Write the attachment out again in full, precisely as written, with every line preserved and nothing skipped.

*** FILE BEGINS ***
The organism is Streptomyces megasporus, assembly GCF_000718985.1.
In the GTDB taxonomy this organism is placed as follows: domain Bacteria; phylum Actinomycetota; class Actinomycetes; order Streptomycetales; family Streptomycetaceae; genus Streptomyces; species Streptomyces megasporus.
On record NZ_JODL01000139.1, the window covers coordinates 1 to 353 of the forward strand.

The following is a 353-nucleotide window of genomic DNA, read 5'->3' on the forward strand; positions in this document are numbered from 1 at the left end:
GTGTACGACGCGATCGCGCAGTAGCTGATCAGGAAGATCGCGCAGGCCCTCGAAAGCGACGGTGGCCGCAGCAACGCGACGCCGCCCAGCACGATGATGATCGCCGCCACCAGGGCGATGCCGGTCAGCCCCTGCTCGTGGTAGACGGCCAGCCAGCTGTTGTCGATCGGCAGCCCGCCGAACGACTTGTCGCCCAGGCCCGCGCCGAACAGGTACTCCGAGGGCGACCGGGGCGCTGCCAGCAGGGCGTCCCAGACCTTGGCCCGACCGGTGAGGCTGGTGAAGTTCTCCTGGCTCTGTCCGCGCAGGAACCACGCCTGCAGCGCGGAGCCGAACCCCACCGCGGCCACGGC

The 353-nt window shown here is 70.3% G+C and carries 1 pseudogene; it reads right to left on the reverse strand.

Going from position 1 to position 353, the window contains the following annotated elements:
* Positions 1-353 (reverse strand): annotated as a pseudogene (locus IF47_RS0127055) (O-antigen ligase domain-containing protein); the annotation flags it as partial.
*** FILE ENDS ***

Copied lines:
The organism is Streptomyces megasporus, assembly GCF_000718985.1.
In the GTDB taxonomy this organism is placed as follows: domain Bacteria; phylum Actinomycetota; class Actinomycetes; order Streptomycetales; family Streptomycetaceae; genus Streptomyces; species Streptomyces megasporus.
On record NZ_JODL01000139.1, the window covers coordinates 1 to 353 of the forward strand.

The following is a 353-nucleotide window of genomic DNA, read 5'->3' on the forward strand; positions in this document are numbered from 1 at the left end:
GTGTACGACGCGATCGCGCAGTAGCTGATCAGGAAGATCGCGCAGGCCCTCGAAAGCGACGGTGGCCGCAGCAACGCGACGCCGCCCAGCACGATGATGATCGCCGCCACCAGGGCGATGCCGGTCAGCCCCTGCTCGTGGTAGACGGCCAGCCAGCTGTTGTCGATCGGCAGCCCGCCGAACGACTTGTCGCCCAGGCCCGCGCCGAACAGGTACTCCGAGGGCGACCGGGGCGCTGCCAGCAGGGCGTCCCAGACCTTGGCCCGACCGGTGAGGCTGGTGAAGTTCTCCTGGCTCTGTCCGCGCAGGAACCACGCCTGCAGCGCGGAGCCGAACCCCACCGCGGCCACGGC

The 353-nt window shown here is 70.3% G+C and carries 1 pseudogene; it reads right to left on the reverse strand.

Going from position 1 to position 353, the window contains the following annotated elements:
* Positions 1-353 (reverse strand): annotated as a pseudogene (locus IF47_RS0127055) (O-antigen ligase domain-containing protein); the annotation flags it as partial.